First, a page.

Frikkie and Sussie were born into a South African Eden, an idyllic farm with loving and responsible parents, a black nanny as their second mother, and a benevolent God in Heaven to keep them all safe and sound. But that was decades ago.
Written during the Apartheid era, Reza de Wet’s astonishing play African Gothic holds up a mirror to the dark heart of Afrikaner society, reflecting on the myths that sustained it.
The childhood of Frikkie and Sussie was idyllic; born into a South Africa Eden, a homely farm with loving and responsible parents, a black nanny as a second mother, and an all-loving God in Heaven to protect them and their loved ones.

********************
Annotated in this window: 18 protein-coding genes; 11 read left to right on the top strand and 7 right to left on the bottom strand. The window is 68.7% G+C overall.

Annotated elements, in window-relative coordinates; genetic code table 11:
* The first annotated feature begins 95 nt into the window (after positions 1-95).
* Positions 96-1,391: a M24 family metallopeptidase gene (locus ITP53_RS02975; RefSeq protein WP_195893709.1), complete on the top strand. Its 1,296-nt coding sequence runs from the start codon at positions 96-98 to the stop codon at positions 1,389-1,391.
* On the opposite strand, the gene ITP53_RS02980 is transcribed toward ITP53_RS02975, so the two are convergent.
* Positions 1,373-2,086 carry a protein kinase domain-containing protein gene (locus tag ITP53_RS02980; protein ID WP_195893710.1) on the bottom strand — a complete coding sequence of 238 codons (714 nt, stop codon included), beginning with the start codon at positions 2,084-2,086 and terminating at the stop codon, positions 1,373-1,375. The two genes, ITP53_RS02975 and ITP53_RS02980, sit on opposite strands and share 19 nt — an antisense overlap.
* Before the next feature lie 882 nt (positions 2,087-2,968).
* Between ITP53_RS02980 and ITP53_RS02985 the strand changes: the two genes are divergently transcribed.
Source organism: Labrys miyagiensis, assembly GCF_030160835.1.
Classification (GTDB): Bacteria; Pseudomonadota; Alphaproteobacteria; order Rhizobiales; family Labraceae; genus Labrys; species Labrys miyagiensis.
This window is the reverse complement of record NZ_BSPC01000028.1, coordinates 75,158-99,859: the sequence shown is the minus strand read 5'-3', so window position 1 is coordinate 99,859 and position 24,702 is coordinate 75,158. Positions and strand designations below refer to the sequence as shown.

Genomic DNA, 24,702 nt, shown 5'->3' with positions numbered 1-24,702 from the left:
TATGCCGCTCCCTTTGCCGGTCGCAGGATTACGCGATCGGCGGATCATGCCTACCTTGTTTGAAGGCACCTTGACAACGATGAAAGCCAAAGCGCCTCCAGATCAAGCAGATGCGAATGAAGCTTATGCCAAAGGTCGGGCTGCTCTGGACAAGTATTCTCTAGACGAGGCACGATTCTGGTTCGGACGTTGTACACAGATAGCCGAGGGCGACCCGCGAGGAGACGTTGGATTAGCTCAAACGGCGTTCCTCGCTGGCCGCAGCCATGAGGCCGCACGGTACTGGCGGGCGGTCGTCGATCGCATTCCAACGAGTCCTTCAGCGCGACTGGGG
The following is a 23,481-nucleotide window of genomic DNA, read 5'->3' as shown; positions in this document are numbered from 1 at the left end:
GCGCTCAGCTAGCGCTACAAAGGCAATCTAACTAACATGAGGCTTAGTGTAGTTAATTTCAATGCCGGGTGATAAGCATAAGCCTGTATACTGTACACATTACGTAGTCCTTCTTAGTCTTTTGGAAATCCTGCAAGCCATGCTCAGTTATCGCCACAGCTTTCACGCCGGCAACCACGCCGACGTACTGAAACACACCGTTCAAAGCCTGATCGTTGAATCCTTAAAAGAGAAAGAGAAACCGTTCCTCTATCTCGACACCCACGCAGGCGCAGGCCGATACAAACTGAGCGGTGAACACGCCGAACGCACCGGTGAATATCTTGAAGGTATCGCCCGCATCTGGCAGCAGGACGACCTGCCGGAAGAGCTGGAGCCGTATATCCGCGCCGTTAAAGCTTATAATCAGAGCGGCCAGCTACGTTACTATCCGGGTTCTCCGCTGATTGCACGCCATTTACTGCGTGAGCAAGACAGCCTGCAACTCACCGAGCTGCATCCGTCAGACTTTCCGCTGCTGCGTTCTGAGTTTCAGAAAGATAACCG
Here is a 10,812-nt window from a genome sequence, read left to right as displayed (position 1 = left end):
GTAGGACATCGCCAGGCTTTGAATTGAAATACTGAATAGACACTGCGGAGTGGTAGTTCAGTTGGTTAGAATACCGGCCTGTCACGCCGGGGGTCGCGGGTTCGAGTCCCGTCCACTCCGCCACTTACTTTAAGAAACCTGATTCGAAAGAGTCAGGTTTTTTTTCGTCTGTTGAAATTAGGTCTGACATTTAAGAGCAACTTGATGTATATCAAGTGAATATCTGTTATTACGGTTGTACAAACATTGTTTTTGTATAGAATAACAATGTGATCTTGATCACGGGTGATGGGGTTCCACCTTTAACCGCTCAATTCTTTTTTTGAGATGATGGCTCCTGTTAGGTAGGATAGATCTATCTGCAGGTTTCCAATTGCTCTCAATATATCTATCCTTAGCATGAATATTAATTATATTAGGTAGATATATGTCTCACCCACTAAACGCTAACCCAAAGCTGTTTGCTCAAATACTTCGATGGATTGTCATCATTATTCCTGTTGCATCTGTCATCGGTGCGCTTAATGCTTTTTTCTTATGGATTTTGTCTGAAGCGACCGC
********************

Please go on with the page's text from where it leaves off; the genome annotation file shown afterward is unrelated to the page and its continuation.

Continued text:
But that was decades ago, and now Frikkie and Sussie’s farm is a desolate ruin, and they have been abandoned by their benevolent God.
From the production team behind recent Park Theatre hit Muswell Hill (February-March 2015) comes a heard-hitting and emotionally testing story of a family in the middle of one of the darkest epochs of African history, holding a candle to many uncomfortable truths with it.